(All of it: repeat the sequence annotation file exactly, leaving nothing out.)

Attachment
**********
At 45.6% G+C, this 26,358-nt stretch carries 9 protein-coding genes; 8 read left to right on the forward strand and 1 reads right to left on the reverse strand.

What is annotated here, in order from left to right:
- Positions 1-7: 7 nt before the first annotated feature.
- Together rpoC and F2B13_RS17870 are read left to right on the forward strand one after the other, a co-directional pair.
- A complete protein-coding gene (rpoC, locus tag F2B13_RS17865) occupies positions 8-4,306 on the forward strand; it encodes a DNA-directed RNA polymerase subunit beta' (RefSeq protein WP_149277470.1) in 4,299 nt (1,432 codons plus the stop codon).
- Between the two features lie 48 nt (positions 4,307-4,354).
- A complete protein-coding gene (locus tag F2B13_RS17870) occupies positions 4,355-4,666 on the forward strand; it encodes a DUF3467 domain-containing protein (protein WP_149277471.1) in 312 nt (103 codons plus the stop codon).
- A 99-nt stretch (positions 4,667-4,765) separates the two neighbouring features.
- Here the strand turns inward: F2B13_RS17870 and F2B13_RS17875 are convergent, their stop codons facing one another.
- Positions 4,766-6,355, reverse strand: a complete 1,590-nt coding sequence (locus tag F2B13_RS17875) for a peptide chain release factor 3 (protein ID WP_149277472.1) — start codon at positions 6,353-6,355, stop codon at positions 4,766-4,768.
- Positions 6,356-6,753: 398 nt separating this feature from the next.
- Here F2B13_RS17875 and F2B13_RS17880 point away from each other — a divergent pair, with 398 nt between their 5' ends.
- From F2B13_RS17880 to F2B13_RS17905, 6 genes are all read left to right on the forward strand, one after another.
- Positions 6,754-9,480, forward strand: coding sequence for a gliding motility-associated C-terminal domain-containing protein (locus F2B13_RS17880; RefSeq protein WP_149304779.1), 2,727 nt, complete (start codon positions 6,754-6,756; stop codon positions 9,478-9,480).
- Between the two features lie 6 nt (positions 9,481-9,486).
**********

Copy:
At 45.6% G+C, this 26,358-nt stretch carries 9 protein-coding genes; 8 read left to right on the forward strand and 1 reads right to left on the reverse strand.

What is annotated here, in order from left to right:
- Positions 1-7: 7 nt before the first annotated feature.
- Together rpoC and F2B13_RS17870 are read left to right on the forward strand one after the other, a co-directional pair.
- A complete protein-coding gene (rpoC, locus tag F2B13_RS17865) occupies positions 8-4,306 on the forward strand; it encodes a DNA-directed RNA polymerase subunit beta' (RefSeq protein WP_149277470.1) in 4,299 nt (1,432 codons plus the stop codon).
- Between the two features lie 48 nt (positions 4,307-4,354).
- A complete protein-coding gene (locus tag F2B13_RS17870) occupies positions 4,355-4,666 on the forward strand; it encodes a DUF3467 domain-containing protein (protein WP_149277471.1) in 312 nt (103 codons plus the stop codon).
- A 99-nt stretch (positions 4,667-4,765) separates the two neighbouring features.
- Here the strand turns inward: F2B13_RS17870 and F2B13_RS17875 are convergent, their stop codons facing one another.
- Positions 4,766-6,355, reverse strand: a complete 1,590-nt coding sequence (locus tag F2B13_RS17875) for a peptide chain release factor 3 (protein ID WP_149277472.1) — start codon at positions 6,353-6,355, stop codon at positions 4,766-4,768.
- Positions 6,356-6,753: 398 nt separating this feature from the next.
- Here F2B13_RS17875 and F2B13_RS17880 point away from each other — a divergent pair, with 398 nt between their 5' ends.
- From F2B13_RS17880 to F2B13_RS17905, 6 genes are all read left to right on the forward strand, one after another.
- Positions 6,754-9,480, forward strand: coding sequence for a gliding motility-associated C-terminal domain-containing protein (locus F2B13_RS17880; RefSeq protein WP_149304779.1), 2,727 nt, complete (start codon positions 6,754-6,756; stop codon positions 9,478-9,480).
- Between the two features lie 6 nt (positions 9,481-9,486).